IT, is that you?

Craig Allen, Head of Information Technology Advisory at qwerti, digs into the reality of IT outsourcing and the importance of ensuring that any move to this model delivers long-term value

More than $460 billion. That’s the combined revenue of IT outsourcing across the key segments of administration, application, web hosting, SaaS and adjacent services in 2023. This vast, sprawling market designed to lift and shift the burdens from organisational shoulders has grown considerably over the past year. On a par with the trends of artificial intelligence, blockchain and cloud computing, IT outsourcing has slipped into the cracks and fixed the gaps for IT teams and organisations.

Companies can tap into a network of talent to move away from the risks of over-investing into staff and IT departments. Many organisations were hit by this threat post-pandemic when they had to undertake massive retrenchments because positions became redundant and economic complexity meant cutting costs just to keep the lights on. Now, four years later, companies are hesitant to over-invest into staff members and IT talent is expensive.

However, what organisations want from their shift to an external service provider is more than just desktop or server support, they want value. They want to know that there is added value brought to the table and that the business can feel the benefit of this partnership beyond a firewall or network device. This value conversation isn’t just down to cost, either. There will always be that careful balance between the IT team and the outsourced organisation. Value lies in finding shared growth and collaboration as service providers enhance business operations and the role of IT.

This is particularly relevant at a time when new technologies and trends are constantly reshaping the organisation. Change is a constant and pivoting has become essential, making it a complex task for companies to stay up-to-date, find the right talent and ensure IT teams are provided with opportunities for ongoing learning. If a service provider can’t step in and take on the burden, then they aren’t delivering any value.

Yes, outsourcing brings all the advantages of cost-efficiencies and skills and scale, but what other areas of your business is your service provider supporting? Do they have different strengths and can they bring different skills or services to the table when your outsourcing needs evolve? Companies don’t just go for outsourcing because it is a stop gap in complex times or until the economies of scale tip in its favour. You’re paying a premium for this service because it offers you access to an ecosystem of talent and support that helps you to manage your ERP, CRM, websites, networking equipment, servers, conferencing equipment and more.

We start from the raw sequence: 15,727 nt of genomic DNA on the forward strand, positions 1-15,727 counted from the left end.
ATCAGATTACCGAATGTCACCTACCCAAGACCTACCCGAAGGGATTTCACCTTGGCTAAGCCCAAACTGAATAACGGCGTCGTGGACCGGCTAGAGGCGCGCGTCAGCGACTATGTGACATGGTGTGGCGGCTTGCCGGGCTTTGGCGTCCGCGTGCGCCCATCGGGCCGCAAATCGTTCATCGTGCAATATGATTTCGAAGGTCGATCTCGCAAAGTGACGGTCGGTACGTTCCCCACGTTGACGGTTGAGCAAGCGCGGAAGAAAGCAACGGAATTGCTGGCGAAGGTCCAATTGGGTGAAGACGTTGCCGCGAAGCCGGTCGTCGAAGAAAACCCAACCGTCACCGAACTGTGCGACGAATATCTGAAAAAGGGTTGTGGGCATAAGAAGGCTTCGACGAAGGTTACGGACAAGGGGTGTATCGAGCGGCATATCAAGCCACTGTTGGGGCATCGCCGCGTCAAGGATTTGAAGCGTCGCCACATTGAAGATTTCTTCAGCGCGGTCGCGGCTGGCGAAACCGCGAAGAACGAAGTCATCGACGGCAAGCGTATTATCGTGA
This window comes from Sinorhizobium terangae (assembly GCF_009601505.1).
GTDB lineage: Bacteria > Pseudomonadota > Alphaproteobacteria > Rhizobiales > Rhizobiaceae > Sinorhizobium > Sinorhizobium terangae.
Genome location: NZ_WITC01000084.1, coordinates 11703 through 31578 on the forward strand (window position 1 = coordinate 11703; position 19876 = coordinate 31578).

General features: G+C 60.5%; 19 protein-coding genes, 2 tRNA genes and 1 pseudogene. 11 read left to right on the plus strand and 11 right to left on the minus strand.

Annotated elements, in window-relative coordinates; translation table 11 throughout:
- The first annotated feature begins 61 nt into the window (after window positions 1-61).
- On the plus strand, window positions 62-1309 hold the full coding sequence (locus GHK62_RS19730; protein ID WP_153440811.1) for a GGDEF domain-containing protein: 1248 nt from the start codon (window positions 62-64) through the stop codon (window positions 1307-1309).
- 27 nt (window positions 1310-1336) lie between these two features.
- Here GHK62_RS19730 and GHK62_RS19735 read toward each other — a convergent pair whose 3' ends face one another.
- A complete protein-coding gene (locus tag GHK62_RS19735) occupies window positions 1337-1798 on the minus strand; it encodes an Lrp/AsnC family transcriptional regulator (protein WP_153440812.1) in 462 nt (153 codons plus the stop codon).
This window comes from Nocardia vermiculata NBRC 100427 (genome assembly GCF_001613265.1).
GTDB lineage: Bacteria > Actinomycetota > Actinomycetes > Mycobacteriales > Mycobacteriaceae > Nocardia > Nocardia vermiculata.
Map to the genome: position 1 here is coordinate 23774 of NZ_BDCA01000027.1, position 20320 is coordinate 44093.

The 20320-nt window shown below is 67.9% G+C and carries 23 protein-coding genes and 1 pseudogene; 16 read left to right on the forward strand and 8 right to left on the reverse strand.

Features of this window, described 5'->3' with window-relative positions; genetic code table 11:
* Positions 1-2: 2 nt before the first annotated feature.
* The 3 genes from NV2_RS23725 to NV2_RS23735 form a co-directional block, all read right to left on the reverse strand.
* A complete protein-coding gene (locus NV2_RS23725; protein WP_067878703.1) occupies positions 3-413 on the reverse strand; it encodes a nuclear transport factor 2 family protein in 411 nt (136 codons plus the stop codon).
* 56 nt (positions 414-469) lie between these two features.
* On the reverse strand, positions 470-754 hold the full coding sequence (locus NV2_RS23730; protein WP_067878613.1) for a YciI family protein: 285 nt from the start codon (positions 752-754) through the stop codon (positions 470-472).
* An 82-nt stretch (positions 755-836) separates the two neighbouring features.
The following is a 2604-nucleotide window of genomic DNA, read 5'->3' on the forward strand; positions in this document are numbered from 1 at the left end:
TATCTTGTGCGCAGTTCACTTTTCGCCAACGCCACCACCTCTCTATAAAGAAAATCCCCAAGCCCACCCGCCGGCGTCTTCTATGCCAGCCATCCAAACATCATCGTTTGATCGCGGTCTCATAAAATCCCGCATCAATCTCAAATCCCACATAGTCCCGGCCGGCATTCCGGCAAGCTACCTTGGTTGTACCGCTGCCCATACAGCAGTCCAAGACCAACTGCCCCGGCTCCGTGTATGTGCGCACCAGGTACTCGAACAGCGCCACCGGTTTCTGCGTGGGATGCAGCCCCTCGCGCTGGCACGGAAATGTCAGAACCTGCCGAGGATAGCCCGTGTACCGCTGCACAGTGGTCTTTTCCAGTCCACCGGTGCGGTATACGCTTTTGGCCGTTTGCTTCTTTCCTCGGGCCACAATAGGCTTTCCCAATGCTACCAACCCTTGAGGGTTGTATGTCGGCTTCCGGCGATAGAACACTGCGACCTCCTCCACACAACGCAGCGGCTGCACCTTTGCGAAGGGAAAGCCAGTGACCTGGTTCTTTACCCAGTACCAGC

There isn’t one person who knows everything and who can support the organisation across every one of these touchpoints. This is a scale of work that three, even four, talented employees wouldn’t be able to handle. For some enterprises, moving to an insource model makes sense as they have the economies of scale that allow for them to bring all the talent indoors. However, for smaller companies it makes financial sense to outsource IT to a company that brings a plethora of skills to the table. It cuts the costs and the risk.

When talking of risk mitigation, outsourcing also brings with it a layer of trusted quality. The company invests into certifications, skills development, and KPIs – many service providers require that their talent undergo quarterly certification to ensure they stay ahead of the technology curve. Value is in lock-step with constant education as companies know that they have access to skills that are relevant and on a par with global standards of excellence. Instead of the company paying for internal skills development, their premium pays for talent that arrives ready made and ready to resolve challenges.

So, going back to the question as to how a company knows if it is outsourcing its IT properly? It is answered by a service that extends beyond box ticking and banality, instead opening the doors to a pool of talent and expertise that can help your internal teams thrive through skill transfer, reduce your costs and optimise your organisation.